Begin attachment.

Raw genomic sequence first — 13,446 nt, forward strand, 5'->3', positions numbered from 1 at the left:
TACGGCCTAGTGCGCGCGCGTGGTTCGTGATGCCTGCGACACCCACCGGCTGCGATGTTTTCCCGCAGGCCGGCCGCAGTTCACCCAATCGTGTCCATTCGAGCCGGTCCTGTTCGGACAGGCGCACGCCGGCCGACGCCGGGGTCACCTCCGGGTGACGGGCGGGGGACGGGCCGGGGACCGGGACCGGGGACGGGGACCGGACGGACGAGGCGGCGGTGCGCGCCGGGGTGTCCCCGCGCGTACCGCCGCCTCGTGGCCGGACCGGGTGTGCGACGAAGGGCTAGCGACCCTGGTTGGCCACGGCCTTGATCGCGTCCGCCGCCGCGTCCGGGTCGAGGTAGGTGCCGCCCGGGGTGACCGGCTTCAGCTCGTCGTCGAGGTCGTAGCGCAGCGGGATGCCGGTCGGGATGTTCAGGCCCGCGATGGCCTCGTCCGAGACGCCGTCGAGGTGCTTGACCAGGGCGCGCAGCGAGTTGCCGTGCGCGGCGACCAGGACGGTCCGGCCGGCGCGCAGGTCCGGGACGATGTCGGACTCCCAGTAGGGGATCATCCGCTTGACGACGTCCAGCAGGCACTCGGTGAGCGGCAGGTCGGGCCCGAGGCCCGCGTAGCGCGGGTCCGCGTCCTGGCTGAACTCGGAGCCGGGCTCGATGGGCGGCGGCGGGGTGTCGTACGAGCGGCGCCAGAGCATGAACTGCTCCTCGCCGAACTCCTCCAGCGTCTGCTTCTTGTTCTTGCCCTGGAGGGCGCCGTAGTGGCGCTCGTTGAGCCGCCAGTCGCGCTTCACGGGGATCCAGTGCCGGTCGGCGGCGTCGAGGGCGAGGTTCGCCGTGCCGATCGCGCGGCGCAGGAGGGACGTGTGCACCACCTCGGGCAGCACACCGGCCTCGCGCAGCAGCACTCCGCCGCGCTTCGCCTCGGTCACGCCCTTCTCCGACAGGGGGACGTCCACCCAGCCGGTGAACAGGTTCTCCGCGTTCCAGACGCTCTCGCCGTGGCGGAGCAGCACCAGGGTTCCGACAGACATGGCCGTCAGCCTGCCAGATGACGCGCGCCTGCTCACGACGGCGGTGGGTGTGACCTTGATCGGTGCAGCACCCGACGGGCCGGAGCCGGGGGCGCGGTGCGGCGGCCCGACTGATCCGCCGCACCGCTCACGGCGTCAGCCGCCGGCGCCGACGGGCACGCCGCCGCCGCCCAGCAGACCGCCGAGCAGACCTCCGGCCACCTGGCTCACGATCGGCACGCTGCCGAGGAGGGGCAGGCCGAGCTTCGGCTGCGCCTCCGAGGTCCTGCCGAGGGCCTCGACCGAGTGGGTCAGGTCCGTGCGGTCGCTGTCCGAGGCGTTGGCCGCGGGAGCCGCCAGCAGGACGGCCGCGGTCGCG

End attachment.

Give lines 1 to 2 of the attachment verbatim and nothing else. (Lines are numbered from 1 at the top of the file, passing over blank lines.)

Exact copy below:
Raw genomic sequence first — 13,446 nt, forward strand, 5'->3', positions numbered from 1 at the left:
TACGGCCTAGTGCGCGCGCGTGGTTCGTGATGCCTGCGACACCCACCGGCTGCGATGTTTTCCCGCAGGCCGGCCGCAGTTCACCCAATCGTGTCCATTCGAGCCGGTCCTGTTCGGACAGGCGCACGCCGGCCGACGCCGGGGTCACCTCCGGGTGACGGGCGGGGGACGGGCCGGGGACCGGGACCGGGGACGGGGACCGGACGGACGAGGCGGCGGTGCGCGCCGGGGTGTCCCCGCGCGTACCGCCGCCTCGTGGCCGGACCGGGTGTGCGACGAAGGGCTAGCGACCCTGGTTGGCCACGGCCTTGATCGCGTCCGCCGCCGCGTCCGGGTCGAGGTAGGTGCCGCCCGGGGTGACCGGCTTCAGCTCGTCGTCGAGGTCGTAGCGCAGCGGGATGCCGGTCGGGATGTTCAGGCCCGCGATGGCCTCGTCCGAGACGCCGTCGAGGTGCTTGACCAGGGCGCGCAGCGAGTTGCCGTGCGCGGCGACCAGGACGGTCCGGCCGGCGCGCAGGTCCGGGACGATGTCGGACTCCCAGTAGGGGATCATCCGCTTGACGACGTCCAGCAGGCACTCGGTGAGCGGCAGGTCGGGCCCGAGGCCCGCGTAGCGCGGGTCCGCGTCCTGGCTGAACTCGGAGCCGGGCTCGATGGGCGGCGGCGGGGTGTCGTACGAGCGGCGCCAGAGCATGAACTGCTCCTCGCCGAACTCCTCCAGCGTCTGCTTCTTGTTCTTGCCCTGGAGGGCGCCGTAGTGGCGCTCGTTGAGCCGCCAGTCGCGCTTCACGGGGATCCAGTGCCGGTCGGCGGCGTCGAGGGCGAGGTTCGCCGTGCCGATCGCGCGGCGCAGGAGGGACGTGTGCACCACCTCGGGCAGCACACCGGCCTCGCGCAGCAGCACTCCGCCGCGCTTCGCCTCGGTCACGCCCTTCTCCGACAGGGGGACGTCCACCCAGCCGGTGAACAGGTTCTCCGCGTTCCAGACGCTCTCGCCGTGGCGGAGCAGCACCAGGGTTCCGACAGACATGGCCGTCAGCCTGCCAGATGACGCGCGCCTGCTCACGACGGCGGTGGGTGTGACCTTGATCGGTGCAGCACCCGACGGGCCGGAGCCGGGGGCGCGGTGCGGCGGCCCGACTGATCCGCCGCACCGCTCACGGCGTCAGCCGCCGGCGCCGACGGGCACGCCGCCGCCGCCCAGCAGACCGCCGAGCAGACCTCCGGCCACCTGGCTCACGATCGGCACGCTGCCGAGGAGGGGCAGGCCGAGCTTCGGCTGCGCCTCCGAGGTCCTGCCGAGGGCCTCGACCGAGTGGGTCAGGTCCGTGCGGTCGCTGTCCGAGGCGTTGGCCGCGGGAGCCGCCAGCAGGACGGCCGCGGTCGCG